AP English Literature & Composition



Course Overview


Harper-Lee---makes-you-think.jpgIn AP English Literature and Composition, you will explore the craftsmanship and significance of remarkable literature that has endured through the ages. From William Shakespeare's King Lear to Zora Neale Hurston's Their Eyes Were Watching God, you will reflect on themes that resonate today, just as they did in decades and centuries past.  Drawing on the
highly regarded Perrine's text, you'll investigate how literary elements such as diction, figurative language, syntax, and tone contribute to meaning in literature. Engaging the literary skills and knowledge you've acquired in prior English classes, you'll advance beyond merely identifying writing techniques—in AP Literature you will move from summary, solidly into analysis, as you assert and support how writers use tools to reveal universal insights.
  • You've read a lot, and you have a firm foundation in the mechanics of essay writing. With two-to-three years of high school-level writing instruction and practice under your belt, you're comfortable with the conventions of the five-paragraph essay, and you have a clear understanding of its component parts. With this as your starting point, you'll fine-tune the structure and elegance of your writing. Composition instruction, detailed instructor feedback, and regular editing opportunities will help you enhance and solidify your writing skills. You have mastered grammar conventions—with maybe just a little reminding —so you'll work on nuances in grammar patterns and sentence structures, adding a greater degree of skillfulness to your compositions.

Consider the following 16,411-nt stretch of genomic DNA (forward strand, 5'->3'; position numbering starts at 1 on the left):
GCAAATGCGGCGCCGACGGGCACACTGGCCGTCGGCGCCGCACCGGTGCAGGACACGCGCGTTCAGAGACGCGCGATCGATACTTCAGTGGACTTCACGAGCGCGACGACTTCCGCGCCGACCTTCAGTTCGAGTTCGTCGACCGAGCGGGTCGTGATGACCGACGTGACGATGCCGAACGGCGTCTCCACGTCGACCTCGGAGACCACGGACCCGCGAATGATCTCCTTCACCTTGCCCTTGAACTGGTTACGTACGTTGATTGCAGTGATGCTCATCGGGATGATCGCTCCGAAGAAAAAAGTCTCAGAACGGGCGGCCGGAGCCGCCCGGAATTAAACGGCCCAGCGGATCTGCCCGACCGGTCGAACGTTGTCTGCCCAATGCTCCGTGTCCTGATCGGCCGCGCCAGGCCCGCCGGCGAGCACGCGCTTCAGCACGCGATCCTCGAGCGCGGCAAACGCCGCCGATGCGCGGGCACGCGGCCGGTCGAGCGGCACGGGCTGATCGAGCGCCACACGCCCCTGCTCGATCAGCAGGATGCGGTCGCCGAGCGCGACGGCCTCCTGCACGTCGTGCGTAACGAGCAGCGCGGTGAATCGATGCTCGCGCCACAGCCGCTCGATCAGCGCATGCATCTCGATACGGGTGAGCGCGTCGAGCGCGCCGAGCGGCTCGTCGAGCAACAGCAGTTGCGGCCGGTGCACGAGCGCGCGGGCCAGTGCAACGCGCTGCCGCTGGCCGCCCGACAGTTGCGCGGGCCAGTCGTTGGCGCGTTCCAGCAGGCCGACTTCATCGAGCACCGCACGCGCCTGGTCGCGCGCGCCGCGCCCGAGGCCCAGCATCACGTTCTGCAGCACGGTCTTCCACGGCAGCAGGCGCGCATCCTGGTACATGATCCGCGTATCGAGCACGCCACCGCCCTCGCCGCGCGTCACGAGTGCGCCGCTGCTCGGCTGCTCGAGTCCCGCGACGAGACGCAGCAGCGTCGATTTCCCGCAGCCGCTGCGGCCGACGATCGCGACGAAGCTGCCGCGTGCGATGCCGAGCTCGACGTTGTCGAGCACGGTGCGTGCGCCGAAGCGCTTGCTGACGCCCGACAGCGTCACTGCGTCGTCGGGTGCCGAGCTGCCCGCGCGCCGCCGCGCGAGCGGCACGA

• MLA form will be taught and applied from day one, so you will become a pro at formatting, parenthetical citation, and works cited construction.  Essays and short responses to literature will be uploaded to class discussion forums, so you and your classmates will have a meaningful audience (beyond just the instructor) to share, compare, and reply to, as you consider other ideas and methods. Peer feedback will offer friendly, helpful, and encouraging observations, and your instructor will provide extensive, individual feedback.
  • In Blue Tent Online English classes, you will converse with home schooled juniors and seniors from all over the country, engaging in active, ongoing dialogue on text-based discussion forums. Participation in weekly forums is at the core of Blue Tent classes, with students discussing their opinions about the weekly reading. A Socratic approach to sharing both ideas and writing offers you the opportunity to assert and defend views, as well as the opportunity to observe and develop new writing strategies—through shared insights and class modeling.  While there will be a wide variety of views served up and debated each week, the tenor of discussion forums is uniformly encouraging. Forums are a safe place to stretch and explore, as students build a foundation of mutual respect and enjoyment, and as the class grows together.
  • AP English Lit provides a college-level foundation for analysis and writing, as well as instruction and practice for the AP exam. Assignments that reflect what you will see in May will be interwoven throughout the year, with many "real" AP essays (along with AP Scorers' commentary) scrutinized and discussed.  The class will respond to meaningful timed prompts regularly in the second semester and, as the year draws to a close, will ramp up extended practice to mimic exam conditions.  While critical reading and multiple choice strategies will be practiced throughout the year, in the month before the AP exam you will embark on a comprehensive review of the year's reading, and you will practice taking full—real—released exams. There will be ample opportunity for exam practice, and many optional opportunities—so that you can zero in on the areas of greatest need or benefit. This review process will prepare you well to take on the AP Lit exam with confidence.